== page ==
Let’s face it, Republicans didn’t shutdown the government because they were listening to the American people. The only people Republicans listen to are their corporate puppet masters who recognize that Obamacare will be so popular that it will be impossible to take it away – even with all that gerrymandering and vote suppressing.
The only time conservatives care what ordinary Americans think is when a ballot initiative goes their way. When Conservatives embrace the ballot initiative it is because they can constitutionalize backward ideals like banning women from having access to reproductive health services, banning same sex couples from marrying or preserving white privilege by banning affirmative action.
Ah yes, there is nothing like direct democracy because that’s when the people can weigh in on a policy question. Of course, other countries have their own versions of direct democracy. In Switzerland, for example, the referendum can be used to establish policy at all levels of government and can even be used to decide if the country will enter into an international treaty. Critics of the Swiss referendum claim it slows politics down. Republicans should love this because they love everything that slow things down. Well, unless it’s a proposal to suppress the vote or give their corporate friends another handout.
A proposal to provide all adults with a guaranteed income equivalent $2800/month got enough signatures to be put on the ballot in Switzerland during the next referendum.
Naturally, the proposal has its detractors, making arguments that sound a lot like the ones Republicans make when the subject of increasing the minimum wage comes up. Of course, this policy differs from increasing a minimum wage or a living wage to give people who work for a living a chance to well, live.
The guaranteed income proposal is more about thinking that every adult must be guaranteed a minimum income. The intent behind the proposal is to address Switzerland’s growing income disparity.
Unlike unemployment insurance and social security, the Swiss guaranteed income proposal really is about the government redistributing income to reduce the income gap. The program, if passed, would be paid through the country’s social safety net account.
There’s something appealing about the population that pays the taxes having some say in what happens with those tax dollars. There is also something sane about using tax dollars to reduce chronic income disparity, like we have here, instead of using tax dollars to increase that disparity by giving handouts to corporations because they exist. Of course, if we want to leave the government out of the business of redistributing wealth, employers could pay a living wage instead of relying on tax payers to supplement wages that corporations are more than able to pay.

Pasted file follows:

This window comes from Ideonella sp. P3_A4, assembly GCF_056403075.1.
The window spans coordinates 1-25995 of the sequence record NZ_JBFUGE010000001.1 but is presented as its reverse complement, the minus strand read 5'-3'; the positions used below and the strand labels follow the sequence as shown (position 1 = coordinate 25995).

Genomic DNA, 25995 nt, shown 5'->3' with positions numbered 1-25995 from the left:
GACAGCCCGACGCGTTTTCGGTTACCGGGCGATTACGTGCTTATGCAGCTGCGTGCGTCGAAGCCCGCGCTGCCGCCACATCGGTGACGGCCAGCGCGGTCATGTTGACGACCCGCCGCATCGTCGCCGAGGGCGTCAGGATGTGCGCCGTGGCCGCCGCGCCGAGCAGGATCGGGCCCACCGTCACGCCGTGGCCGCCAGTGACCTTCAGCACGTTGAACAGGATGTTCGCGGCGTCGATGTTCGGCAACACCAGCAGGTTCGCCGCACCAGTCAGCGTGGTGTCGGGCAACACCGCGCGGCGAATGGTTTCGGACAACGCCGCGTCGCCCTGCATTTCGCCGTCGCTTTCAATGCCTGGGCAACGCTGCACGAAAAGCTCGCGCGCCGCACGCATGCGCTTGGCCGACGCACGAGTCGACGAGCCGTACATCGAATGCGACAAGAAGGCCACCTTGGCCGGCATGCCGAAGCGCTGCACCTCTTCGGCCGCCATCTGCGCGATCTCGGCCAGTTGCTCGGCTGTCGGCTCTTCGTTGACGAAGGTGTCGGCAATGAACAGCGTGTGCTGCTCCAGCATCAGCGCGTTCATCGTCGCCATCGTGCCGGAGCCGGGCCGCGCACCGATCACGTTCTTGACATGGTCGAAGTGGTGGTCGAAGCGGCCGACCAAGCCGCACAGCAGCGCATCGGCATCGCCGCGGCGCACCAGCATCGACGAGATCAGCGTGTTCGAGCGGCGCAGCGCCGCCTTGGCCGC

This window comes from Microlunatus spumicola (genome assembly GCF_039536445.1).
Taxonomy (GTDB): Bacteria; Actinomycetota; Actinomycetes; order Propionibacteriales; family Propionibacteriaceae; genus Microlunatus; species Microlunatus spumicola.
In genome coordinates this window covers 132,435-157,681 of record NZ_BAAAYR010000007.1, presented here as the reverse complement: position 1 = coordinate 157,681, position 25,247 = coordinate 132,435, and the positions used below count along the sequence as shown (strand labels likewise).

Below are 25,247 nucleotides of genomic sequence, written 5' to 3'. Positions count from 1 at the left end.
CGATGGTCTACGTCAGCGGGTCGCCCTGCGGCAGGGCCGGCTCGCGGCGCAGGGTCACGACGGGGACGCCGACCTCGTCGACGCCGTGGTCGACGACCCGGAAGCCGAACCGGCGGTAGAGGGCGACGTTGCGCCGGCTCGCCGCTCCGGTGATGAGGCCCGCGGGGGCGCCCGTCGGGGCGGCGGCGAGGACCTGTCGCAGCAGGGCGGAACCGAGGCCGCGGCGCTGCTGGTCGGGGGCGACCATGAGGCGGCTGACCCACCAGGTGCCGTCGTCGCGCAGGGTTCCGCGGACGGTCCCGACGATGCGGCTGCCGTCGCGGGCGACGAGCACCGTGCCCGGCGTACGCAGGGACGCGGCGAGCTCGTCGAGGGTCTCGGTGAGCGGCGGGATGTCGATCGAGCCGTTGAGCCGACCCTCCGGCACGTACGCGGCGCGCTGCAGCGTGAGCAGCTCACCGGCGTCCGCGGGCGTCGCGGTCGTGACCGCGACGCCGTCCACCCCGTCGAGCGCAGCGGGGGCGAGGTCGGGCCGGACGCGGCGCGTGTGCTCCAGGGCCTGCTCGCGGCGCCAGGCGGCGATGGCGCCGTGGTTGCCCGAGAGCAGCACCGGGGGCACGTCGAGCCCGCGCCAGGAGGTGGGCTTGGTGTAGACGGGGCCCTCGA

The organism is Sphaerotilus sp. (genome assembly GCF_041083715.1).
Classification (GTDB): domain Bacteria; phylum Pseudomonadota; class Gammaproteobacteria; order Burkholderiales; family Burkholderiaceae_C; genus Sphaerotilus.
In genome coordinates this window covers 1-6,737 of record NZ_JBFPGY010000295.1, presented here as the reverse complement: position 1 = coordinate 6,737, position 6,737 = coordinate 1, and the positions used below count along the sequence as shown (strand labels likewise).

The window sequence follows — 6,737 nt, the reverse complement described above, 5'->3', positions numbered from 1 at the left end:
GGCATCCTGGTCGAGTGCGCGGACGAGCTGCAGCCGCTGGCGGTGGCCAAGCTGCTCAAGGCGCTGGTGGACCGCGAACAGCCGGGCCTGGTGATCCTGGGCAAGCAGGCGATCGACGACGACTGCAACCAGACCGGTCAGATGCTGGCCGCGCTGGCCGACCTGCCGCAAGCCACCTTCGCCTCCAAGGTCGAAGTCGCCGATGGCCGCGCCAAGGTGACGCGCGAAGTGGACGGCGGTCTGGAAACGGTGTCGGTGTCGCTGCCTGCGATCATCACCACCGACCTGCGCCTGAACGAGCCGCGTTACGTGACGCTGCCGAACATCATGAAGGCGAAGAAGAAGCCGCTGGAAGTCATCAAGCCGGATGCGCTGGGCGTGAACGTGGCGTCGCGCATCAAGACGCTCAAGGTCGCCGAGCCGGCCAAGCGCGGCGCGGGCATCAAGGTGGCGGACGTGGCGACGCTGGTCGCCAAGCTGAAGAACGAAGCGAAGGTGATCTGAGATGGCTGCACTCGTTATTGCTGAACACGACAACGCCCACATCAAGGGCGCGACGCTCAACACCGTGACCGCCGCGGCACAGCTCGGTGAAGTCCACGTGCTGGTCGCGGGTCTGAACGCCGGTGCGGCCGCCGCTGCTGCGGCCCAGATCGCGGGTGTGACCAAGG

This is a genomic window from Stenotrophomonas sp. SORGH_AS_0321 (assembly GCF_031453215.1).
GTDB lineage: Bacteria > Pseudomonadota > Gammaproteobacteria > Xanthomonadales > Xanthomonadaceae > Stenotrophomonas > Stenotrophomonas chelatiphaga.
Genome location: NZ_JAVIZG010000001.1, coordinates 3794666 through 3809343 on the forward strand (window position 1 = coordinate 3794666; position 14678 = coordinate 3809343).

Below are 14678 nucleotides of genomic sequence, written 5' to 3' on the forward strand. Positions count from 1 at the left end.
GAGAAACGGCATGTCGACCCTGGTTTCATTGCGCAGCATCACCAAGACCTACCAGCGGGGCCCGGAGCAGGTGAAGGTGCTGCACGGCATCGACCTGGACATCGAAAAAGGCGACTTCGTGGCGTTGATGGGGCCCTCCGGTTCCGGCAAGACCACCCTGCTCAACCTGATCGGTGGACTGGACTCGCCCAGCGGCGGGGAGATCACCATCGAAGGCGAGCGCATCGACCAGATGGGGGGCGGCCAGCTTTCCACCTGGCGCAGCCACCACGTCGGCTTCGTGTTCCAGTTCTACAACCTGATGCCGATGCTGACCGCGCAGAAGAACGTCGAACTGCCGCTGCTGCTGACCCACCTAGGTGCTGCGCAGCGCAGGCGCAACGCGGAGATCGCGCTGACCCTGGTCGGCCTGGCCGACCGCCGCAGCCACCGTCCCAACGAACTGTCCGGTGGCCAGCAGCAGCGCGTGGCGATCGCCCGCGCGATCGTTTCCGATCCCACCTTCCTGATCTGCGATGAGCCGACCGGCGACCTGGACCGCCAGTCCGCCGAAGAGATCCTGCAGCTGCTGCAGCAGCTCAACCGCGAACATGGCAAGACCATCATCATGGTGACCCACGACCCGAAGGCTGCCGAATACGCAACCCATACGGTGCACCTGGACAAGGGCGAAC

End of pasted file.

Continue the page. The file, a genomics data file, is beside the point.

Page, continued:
Chances are Republicans would point to this as an example of socialism gone crazy. After all, they can’t handle the idea that people who work for a living should have a living wage – let alone guaranteeing people with a guaranteed income regardless of whether they work or not. Republicans would especially freak out if they ever find out that the Swiss have universal healthcare too. Even worse, via the referendum, the little people get to impose limits on executive pay.
While I’m not saying that we should do as the Swiss, there is something we can learn from them.
Even with a real healthcare system and an ability to keep a lid on corporate greed, Switzerland is one of the richest countries in the world. According to right wing measures, it is more economically free than the United States. Despite having a healthcare system that is accessible to all, and the 10th highest minimum wage in the world, Switzerland somehow manages to be the number one home for the rich. That is according to the Wall Street Journal, which is basically Fox for conservatives who can read.
The point is that there are ways to provide ordinary citizens with healthcare and prosper while doing it.
Image: The Richest
Ms. Woodbury has a graduate degree in political science, with a minor in law. She is a qualified expert on political theory with a specific interest in the nexus between political theories and models and human rights.
Based on her interest in human rights and the threats that authoritarian regimes are to them, Ms. Woodbury’s masters thesis examined the influence of politics on the enforcement of international criminal law was cited in several academic studies.
Published work includes case summaries for the War Crimes Research Office.
She has an extensive background doing legal research in international and domestic law.
Ms. Woodbury’s work for politicusUSA includes articles on voting rights, the right to asylum and other civil/human rights.